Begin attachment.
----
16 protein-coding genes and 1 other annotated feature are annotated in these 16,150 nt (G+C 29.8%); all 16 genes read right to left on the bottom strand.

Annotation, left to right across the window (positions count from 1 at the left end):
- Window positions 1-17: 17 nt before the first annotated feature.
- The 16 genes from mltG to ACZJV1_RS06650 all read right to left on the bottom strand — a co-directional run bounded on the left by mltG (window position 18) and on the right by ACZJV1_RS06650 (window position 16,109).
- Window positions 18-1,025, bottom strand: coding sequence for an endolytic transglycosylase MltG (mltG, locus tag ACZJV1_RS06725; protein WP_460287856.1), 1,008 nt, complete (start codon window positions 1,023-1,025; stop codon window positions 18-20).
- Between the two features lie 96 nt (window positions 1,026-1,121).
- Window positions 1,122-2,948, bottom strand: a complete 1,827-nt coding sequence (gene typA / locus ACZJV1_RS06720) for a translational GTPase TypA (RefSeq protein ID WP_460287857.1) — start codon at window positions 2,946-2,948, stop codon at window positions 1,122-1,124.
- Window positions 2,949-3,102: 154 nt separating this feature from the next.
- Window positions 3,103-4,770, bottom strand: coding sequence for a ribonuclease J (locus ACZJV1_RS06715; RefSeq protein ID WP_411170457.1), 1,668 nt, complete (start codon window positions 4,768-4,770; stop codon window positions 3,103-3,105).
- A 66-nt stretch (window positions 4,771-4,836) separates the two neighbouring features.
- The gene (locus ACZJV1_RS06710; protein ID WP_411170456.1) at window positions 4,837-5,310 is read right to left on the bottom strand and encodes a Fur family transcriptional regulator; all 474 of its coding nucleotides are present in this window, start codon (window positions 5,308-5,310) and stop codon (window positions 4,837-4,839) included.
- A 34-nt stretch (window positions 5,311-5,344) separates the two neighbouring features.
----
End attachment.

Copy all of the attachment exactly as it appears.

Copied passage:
16 protein-coding genes and 1 other annotated feature are annotated in these 16,150 nt (G+C 29.8%); all 16 genes read right to left on the bottom strand.

Annotation, left to right across the window (positions count from 1 at the left end):
- Window positions 1-17: 17 nt before the first annotated feature.
- The 16 genes from mltG to ACZJV1_RS06650 all read right to left on the bottom strand — a co-directional run bounded on the left by mltG (window position 18) and on the right by ACZJV1_RS06650 (window position 16,109).
- Window positions 18-1,025, bottom strand: coding sequence for an endolytic transglycosylase MltG (mltG, locus tag ACZJV1_RS06725; protein WP_460287856.1), 1,008 nt, complete (start codon window positions 1,023-1,025; stop codon window positions 18-20).
- Between the two features lie 96 nt (window positions 1,026-1,121).
- Window positions 1,122-2,948, bottom strand: a complete 1,827-nt coding sequence (gene typA / locus ACZJV1_RS06720) for a translational GTPase TypA (RefSeq protein ID WP_460287857.1) — start codon at window positions 2,946-2,948, stop codon at window positions 1,122-1,124.
- Window positions 2,949-3,102: 154 nt separating this feature from the next.
- Window positions 3,103-4,770, bottom strand: coding sequence for a ribonuclease J (locus ACZJV1_RS06715; RefSeq protein ID WP_411170457.1), 1,668 nt, complete (start codon window positions 4,768-4,770; stop codon window positions 3,103-3,105).
- A 66-nt stretch (window positions 4,771-4,836) separates the two neighbouring features.
- The gene (locus ACZJV1_RS06710; protein ID WP_411170456.1) at window positions 4,837-5,310 is read right to left on the bottom strand and encodes a Fur family transcriptional regulator; all 474 of its coding nucleotides are present in this window, start codon (window positions 5,308-5,310) and stop codon (window positions 4,837-4,839) included.
- A 34-nt stretch (window positions 5,311-5,344) separates the two neighbouring features.